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Places (discrete settlements), 1970, 1980, 1990
Investigators: National Opinion Research Center
Typically, places are discrete settlements, usually occupying only a portion of the county in which they are located. Places may extend across county boundaries but never across state boundaries. Census places are of two types - Incorporated Places, such as cities, villages, or towns, which have legally prescribed powers and functions; and Census Designated Places, (CDPs, previously "unincorporated areas"), which are densely settled areas (at least 1,000 persons per square mile) with a locally-used distinctive name. Places are a possible substitute for "neighborhood" if tract, block numbering area, and enumeration district are unavailable. This dataset includes socio-economic and demographic data for all places in the US. The first data file consists of data from the 1970 Census, and has 6,435 cases and 217 variables. The second covers data from the 1980 Census, and includes 218 variables for 22,516 cases. The third data file covers data from the 1990 Census and includes 240 variables for 23,417 cases.
Safety Counts: A Cognitive-Behavioral Intervention to Reduce HIV/Hepatitis Risks among Drug Users Who Are Not in Drug Treatment
Investigators: Michele Wood, Jonny Andía, Gricel Arredondo, Nan Corby, Jason Farrell, Camilla Harshbarger, Gary MacDonald, Sharon Novey, Kevin O’Connor, Fen Rhodes, Paul Simons, James Testaverde, & the Centers for Disease Control and Prevention (CDC)
The Safety Counts program is a proven intervention for out-of-treatment drug-using persons that will enable them to reduce their risk of becoming infected with or transmitting the human immunodeficiency virus (HIV) and hepatitis viruses such as hepatitis C. The Safety Counts intervention is appropriate for HIV-positive as well as HIV-negative drug users. Safety Counts is based on research that found this intervention to be effective in reducing high-risk sex and drug-use behaviors among both injection and noninjection drug users. As such, it is recommended for implementation by community-based organizations (CBOs) serving drug users. Through structured group and individual activities, the intervention assists clients in setting personal risk reduction goals and developing specific steps for achieving them. In partnership with behavioral counselors and outreach workers, clients design and manage their personalized goals for reducing their risks of acquiring or transmitting HIV and viral hepatitis. Ongoing support for achieving risk reduction goals is provided through sustained contact with program staff, interactions with peers who are enrolled in the program, and exposure to the personal stories of other drug users in the local community who have been successful in reducing their own risks. Clients participate in the intervention for a period of 4 months. This client-centered intervention benefits the client and the community. The research showed that the intervention reduced HIV risks by reducing drug use, increasing condom use, and increasing self-reported entry into drug treatment. Clients benefit from the strong outreach component of Safety Counts and from referrals to medical and social services. For HIV-positive clients, Safety Counts may allow them to deal with issues beyond substance use and HIV, such as addressing risk behaviors that can lead to contracting hepatitis and other infections. All clients learn how to make positive changes in their lives through setting specific goals and developing action steps to achieve their goals. These skills empower clients to take charge of their own risk behaviors, thereby benefiting themselves, their partners, their families, and their communities.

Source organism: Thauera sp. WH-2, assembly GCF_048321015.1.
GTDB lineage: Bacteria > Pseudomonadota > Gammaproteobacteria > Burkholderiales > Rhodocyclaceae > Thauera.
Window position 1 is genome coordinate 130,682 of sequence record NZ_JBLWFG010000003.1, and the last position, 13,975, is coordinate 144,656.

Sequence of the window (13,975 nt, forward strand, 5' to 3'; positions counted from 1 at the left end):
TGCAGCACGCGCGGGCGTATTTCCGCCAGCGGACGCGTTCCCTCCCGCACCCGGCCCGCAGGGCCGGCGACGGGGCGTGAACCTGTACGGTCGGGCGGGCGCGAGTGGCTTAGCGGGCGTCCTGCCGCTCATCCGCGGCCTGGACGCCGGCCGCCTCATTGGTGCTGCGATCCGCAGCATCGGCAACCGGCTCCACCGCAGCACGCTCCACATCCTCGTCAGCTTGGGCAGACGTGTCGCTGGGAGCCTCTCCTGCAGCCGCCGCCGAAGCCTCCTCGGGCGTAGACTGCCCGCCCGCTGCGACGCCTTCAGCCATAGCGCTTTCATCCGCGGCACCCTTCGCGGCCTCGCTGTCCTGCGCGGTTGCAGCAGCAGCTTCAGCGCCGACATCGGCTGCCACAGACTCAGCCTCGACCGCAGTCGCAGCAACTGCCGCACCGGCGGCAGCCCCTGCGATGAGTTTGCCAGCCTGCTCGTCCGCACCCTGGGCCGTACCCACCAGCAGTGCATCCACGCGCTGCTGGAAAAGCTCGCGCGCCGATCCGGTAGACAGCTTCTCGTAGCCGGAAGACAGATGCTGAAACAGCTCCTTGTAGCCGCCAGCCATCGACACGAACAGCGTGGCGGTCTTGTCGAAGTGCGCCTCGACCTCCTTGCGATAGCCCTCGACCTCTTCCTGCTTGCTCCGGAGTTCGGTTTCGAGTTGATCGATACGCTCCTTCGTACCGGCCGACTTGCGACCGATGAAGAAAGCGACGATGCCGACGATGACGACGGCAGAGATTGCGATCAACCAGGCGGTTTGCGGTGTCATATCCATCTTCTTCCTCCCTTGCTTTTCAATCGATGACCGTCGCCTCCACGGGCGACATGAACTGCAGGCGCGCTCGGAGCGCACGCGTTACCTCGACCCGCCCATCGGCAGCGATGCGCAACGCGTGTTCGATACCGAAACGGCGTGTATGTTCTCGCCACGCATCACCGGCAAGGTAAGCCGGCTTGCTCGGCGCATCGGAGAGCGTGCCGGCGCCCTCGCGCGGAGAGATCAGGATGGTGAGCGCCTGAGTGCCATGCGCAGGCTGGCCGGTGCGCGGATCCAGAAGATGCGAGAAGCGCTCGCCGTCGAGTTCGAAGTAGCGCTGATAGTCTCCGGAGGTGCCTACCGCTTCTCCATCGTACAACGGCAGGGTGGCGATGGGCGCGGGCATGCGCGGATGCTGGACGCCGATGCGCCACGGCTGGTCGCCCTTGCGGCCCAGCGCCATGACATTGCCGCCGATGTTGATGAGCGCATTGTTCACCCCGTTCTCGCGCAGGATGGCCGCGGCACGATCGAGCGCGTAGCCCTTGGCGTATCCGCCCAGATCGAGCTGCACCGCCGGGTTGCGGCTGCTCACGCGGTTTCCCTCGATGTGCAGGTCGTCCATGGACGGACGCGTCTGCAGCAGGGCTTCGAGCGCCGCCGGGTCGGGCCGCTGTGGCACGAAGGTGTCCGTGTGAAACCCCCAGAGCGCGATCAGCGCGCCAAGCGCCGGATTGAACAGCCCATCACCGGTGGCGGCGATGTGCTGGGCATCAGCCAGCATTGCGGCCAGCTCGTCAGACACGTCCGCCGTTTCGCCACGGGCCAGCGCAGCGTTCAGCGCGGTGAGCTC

School Districts, 1990
Investigators: National Center for Education Statistics, Department of Education
A public school district is an area whose public schools are administratively affiliated with a local education agency recognized by the state education agency as responsible for implementing the state's elementary and secondary public education program. While most areas of the U.S. are covered by one or more school districts, there are parts of some states that are not covered by any school district. These areas are referred to as "balance of county" areas and treated as "pseudo" school districts in the data set. In all or parts of some states, school districts are coextensive with counties, MCDs, places, or combinations thereof; in other areas, they have virtually no relationship to other census geography, and may even split blocks. This dataset includes demographic, administrative and financial data for a total of 15,304 school districts (15274 school districts + 30 balance of county areas). The data set has a total of 1,140 variables.
State Economic Areas, 1970, 1980
Investigators: National Opinion Research Center
A state economic area (SEA) is a group of counties within a state, defined by topographic and economic similarities. It is a subdivision of an economic sub-region and a possible "economic area," with the advantage of being geographically comprehensive. This dataset includes socio-economic and demographic data for all state economic areas in the US. The first data file consists of data from the 1970 Census, and has 216 variables for 510 cases. The second data file covers data from the 1980 Census, and includes 229 variables for 511 cases.
States are the primary governmental divisions of the United States. The District of Columbia is treated as a statistical equivalent of a state for census purposes. This data set includes data for all 50 states and the District of Columbia and includes 6,321 variables and 51 cases.